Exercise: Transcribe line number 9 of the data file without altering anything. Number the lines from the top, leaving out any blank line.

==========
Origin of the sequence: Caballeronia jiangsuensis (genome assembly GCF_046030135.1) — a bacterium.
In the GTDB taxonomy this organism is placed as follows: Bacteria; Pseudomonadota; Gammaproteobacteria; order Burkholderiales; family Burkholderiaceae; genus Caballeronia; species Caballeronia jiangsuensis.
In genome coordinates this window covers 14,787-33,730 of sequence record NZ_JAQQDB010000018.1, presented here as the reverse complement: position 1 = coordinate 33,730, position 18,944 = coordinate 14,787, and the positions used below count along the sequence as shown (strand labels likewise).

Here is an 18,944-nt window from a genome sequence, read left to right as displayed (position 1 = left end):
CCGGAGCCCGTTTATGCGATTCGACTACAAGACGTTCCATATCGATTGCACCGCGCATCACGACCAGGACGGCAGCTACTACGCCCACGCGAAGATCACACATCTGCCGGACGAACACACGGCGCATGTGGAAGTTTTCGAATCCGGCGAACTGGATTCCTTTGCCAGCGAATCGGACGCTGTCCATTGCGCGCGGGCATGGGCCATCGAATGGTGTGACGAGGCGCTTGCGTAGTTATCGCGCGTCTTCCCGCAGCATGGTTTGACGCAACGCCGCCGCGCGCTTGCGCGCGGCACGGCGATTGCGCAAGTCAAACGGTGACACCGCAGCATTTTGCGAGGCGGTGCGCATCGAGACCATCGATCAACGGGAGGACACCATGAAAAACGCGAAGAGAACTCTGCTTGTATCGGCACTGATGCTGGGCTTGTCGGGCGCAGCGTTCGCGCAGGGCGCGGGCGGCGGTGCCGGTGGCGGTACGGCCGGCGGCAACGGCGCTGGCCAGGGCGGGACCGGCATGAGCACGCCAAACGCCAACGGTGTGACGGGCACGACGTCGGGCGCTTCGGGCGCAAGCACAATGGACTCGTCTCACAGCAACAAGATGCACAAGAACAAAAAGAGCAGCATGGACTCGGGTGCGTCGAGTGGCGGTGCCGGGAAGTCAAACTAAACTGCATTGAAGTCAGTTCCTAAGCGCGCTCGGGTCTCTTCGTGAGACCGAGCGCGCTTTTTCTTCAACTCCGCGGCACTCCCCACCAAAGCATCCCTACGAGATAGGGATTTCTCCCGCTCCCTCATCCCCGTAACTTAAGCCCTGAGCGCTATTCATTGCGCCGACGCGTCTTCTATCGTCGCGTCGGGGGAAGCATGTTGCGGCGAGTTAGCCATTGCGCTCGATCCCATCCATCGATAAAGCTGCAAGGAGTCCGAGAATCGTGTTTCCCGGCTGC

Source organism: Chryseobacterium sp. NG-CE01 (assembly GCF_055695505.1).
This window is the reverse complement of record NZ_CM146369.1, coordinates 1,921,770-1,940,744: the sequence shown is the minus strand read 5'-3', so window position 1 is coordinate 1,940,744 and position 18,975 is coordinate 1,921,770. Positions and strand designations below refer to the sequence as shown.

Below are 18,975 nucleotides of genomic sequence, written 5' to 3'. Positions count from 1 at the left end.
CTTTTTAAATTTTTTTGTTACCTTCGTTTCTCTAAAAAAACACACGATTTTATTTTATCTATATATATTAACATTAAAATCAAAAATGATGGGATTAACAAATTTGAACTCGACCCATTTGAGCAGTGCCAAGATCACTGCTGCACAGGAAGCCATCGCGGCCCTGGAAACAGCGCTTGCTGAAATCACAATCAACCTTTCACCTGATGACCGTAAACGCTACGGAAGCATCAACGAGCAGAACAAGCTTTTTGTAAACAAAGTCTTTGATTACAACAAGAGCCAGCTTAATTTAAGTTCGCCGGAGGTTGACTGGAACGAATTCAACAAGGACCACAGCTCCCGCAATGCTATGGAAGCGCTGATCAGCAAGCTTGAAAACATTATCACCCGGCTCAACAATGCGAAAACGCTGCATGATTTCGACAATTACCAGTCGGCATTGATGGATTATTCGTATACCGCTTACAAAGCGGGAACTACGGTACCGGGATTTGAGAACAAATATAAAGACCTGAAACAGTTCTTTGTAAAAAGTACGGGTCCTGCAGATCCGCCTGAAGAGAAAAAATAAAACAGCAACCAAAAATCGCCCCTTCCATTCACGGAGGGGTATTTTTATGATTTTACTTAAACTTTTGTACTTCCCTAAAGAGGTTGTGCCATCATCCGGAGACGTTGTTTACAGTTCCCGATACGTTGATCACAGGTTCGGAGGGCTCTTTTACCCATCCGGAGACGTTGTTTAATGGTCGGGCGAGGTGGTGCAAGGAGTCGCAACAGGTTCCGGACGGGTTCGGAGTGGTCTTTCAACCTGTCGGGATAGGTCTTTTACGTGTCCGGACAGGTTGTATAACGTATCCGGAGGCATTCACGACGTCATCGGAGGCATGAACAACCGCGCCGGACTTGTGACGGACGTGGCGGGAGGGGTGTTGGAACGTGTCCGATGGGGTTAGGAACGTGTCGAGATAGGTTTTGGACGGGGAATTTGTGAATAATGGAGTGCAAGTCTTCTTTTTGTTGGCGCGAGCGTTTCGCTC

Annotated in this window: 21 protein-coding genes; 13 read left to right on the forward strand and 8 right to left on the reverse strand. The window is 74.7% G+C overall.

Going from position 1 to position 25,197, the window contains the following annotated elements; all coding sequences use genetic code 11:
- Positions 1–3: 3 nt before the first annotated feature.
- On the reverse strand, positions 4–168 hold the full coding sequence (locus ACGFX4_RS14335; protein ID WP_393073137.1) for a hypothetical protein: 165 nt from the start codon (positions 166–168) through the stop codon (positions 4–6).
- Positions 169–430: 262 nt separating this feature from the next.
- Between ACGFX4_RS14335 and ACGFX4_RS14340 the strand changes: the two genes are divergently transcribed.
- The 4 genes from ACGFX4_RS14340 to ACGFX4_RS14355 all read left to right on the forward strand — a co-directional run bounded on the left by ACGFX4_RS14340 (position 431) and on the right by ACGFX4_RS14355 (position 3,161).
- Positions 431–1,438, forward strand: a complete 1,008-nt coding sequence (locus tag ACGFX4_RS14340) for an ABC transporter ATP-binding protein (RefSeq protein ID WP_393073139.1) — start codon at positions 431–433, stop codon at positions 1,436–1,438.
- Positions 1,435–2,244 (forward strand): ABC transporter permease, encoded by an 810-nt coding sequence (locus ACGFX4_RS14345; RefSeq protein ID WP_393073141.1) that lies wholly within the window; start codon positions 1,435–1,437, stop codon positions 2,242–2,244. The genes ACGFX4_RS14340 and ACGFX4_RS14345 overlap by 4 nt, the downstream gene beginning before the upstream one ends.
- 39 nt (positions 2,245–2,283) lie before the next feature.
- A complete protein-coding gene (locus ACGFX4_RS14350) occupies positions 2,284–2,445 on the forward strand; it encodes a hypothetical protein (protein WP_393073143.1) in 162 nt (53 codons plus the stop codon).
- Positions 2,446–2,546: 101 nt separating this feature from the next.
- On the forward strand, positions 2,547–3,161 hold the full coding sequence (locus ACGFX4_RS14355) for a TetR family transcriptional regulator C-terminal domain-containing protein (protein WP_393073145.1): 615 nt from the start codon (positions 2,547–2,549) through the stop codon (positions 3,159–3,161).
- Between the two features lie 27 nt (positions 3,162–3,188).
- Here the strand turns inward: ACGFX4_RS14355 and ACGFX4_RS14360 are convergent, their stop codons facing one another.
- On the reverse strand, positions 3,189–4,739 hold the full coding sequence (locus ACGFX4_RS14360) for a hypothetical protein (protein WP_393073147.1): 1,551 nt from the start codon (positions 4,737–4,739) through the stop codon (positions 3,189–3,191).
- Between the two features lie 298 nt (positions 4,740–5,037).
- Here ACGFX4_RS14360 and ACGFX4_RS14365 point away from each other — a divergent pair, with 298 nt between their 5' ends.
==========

CTTTTTAAATTTTTTTGTTACCTTCGTTTCTCTAAAAAAACACACGATTTTATTTTATCTATATATATTAACATTAAAATCAAAAATGATGGGATTAACAAATTTGAACTCGACCCATTTGAGCAGTGCCAAGATCACTGCTGCACAGGAAGCCATCGCGGCCCTGGAAACAGCGCTTGCTGAAATCACAATCAACCTTTCACCTGATGACCGTAAACGCTACGGAAGCATCAACGAGCAGAACAAGCTTTTTGTAAACAAAGTCTTTGATTACAACAAGAGCCAGCTTAATTTAAGTTCGCCGGAGGTTGACTGGAACGAATTCAACAAGGACCACAGCTCCCGCAATGCTATGGAAGCGCTGATCAGCAAGCTTGAAAACATTATCACCCGGCTCAACAATGCGAAAACGCTGCATGATTTCGACAATTACCAGTCGGCATTGATGGATTATTCGTATACCGCTTACAAAGCGGGAACTACGGTACCGGGATTTGAGAACAAATATAAAGACCTGAAACAGTTCTTTGTAAAAAGTACGGGTCCTGCAGATCCGCCTGAAGAGAAAAAATAAAACAGCAACCAAAAATCGCCCCTTCCATTCACGGAGGGGTATTTTTATGATTTTACTTAAACTTTTGTACTTCCCTAAAGAGGTTGTGCCATCATCCGGAGACGTTGTTTACAGTTCCCGATACGTTGATCACAGGTTCGGAGGGCTCTTTTACCCATCCGGAGACGTTGTTTAATGGTCGGGCGAGGTGGTGCAAGGAGTCGCAACAGGTTCCGGACGGGTTCGGAGTGGTCTTTCAACCTGTCGGGATAGGTCTTTTACGTGTCCGGACAGGTTGTATAACGTATCCGGAGGCATTCACGACGTCATCGGAGGCATGAACAACCGCGCCGGACTTGTGACGGACGTGGCGGGAGGGGTGTTGGAACGTGTCCGATGGGGTTAGGAACGTGTCGAGATAGGTTTTGGACGGGGAATTTGTGAATAATGGAGTGCAAGTCTTCTTTTTGTTGGCGCGAGCGTTTCGCTC